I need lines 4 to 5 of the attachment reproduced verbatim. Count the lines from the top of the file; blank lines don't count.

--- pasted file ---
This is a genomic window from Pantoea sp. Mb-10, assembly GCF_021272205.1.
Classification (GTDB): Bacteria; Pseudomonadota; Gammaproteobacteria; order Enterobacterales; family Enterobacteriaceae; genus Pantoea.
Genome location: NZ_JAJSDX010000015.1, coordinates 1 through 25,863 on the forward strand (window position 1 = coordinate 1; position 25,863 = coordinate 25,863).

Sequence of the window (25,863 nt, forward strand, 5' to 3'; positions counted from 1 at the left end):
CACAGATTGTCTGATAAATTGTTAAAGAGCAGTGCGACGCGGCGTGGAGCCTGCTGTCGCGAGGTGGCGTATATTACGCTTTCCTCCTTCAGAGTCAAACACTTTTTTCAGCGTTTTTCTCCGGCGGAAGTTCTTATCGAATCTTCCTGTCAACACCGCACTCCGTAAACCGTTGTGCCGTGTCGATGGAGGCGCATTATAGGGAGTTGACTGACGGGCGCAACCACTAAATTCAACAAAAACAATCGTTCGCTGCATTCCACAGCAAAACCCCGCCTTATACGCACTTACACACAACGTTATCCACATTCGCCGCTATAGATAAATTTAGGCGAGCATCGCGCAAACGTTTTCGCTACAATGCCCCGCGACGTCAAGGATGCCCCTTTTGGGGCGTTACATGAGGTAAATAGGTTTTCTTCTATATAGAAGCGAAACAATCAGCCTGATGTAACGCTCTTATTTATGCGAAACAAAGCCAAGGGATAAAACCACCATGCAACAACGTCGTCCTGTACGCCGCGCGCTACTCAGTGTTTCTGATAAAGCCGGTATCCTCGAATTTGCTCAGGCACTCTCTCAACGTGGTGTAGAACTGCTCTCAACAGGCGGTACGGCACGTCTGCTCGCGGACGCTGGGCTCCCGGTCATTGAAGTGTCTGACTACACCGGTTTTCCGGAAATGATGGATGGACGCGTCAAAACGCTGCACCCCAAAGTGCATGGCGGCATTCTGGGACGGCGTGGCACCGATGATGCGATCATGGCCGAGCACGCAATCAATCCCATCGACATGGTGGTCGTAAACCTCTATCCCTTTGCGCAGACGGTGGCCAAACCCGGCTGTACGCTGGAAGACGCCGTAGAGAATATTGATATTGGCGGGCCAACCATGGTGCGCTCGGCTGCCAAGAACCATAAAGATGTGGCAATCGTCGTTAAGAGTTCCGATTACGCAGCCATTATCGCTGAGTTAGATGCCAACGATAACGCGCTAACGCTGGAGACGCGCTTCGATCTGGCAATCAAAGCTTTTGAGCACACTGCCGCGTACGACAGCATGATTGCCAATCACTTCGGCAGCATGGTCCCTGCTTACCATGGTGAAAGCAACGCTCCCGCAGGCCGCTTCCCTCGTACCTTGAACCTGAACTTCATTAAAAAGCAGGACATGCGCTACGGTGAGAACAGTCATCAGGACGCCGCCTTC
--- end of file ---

Sequence of the window (25,863 nt, forward strand, 5' to 3'; positions counted from 1 at the left end):
CACAGATTGTCTGATAAATTGTTAAAGAGCAGTGCGACGCGGCGTGGAGCCTGCTGTCGCGAGGTGGCGTATATTACGCTTTCCTCCTTCAGAGTCAAACACTTTTTTCAGCGTTTTTCTCCGGCGGAAGTTCTTATCGAATCTTCCTGTCAACACCGCACTCCGTAAACCGTTGTGCCGTGTCGATGGAGGCGCATTATAGGGAGTTGACTGACGGGCGCAACCACTAAATTCAACAAAAACAATCGTTCGCTGCATTCCACAGCAAAACCCCGCCTTATACGCACTTACACACAACGTTATCCACATTCGCCGCTATAGATAAATTTAGGCGAGCATCGCGCAAACGTTTTCGCTACAATGCCCCGCGACGTCAAGGATGCCCCTTTTGGGGCGTTACATGAGGTAAATAGGTTTTCTTCTATATAGAAGCGAAACAATCAGCCTGATGTAACGCTCTTATTTATGCGAAACAAAGCCAAGGGATAAAACCACCATGCAACAACGTCGTCCTGTACGCCGCGCGCTACTCAGTGTTTCTGATAAAGCCGGTATCCTCGAATTTGCTCAGGCACTCTCTCAACGTGGTGTAGAACTGCTCTCAACAGGCGGTACGGCACGTCTGCTCGCGGACGCTGGGCTCCCGGTCATTGAAGTGTCTGACTACACCGGTTTTCCGGAAATGATGGATGGACGCGTCAAAACGCTGCACCCCAAAGTGCATGGCGGCATTCTGGGACGGCGTGGCACCGATGATGCGATCATGGCCGAGCACGCAATCAATCCCATCGACATGGTGGTCGTAAACCTCTATCCCTTTGCGCAGACGGTGGCCAAACCCGGCTGTACGCTGGAAGACGCCGTAGAGAATATTGATATTGGCGGGCCAACCATGGTGCGCTCGGCTGCCAAGAACCATAAAGATGTGGCAATCGTCGTTAAGAGTTCCGATTACGCAGCCATTATCGCTGAGTTAGATGCCAACGATAACGCGCTAACGCTGGAGACGCGCTTCGATCTGGCAATCAAAGCTTTTGAGCACACTGCCGCGTACGACAGCATGATTGCCAATCACTTCGGCAGCATGGTCCCTGCTTACCATGGTGAAAGCAACGCTCCCGCAGGCCGCTTCCCTCGTACCTTGAACCTGAACTTCATTAAAAAGCAGGACATGCGCTACGGTGAGAACAGTCATCAGGACGCCGCCTTC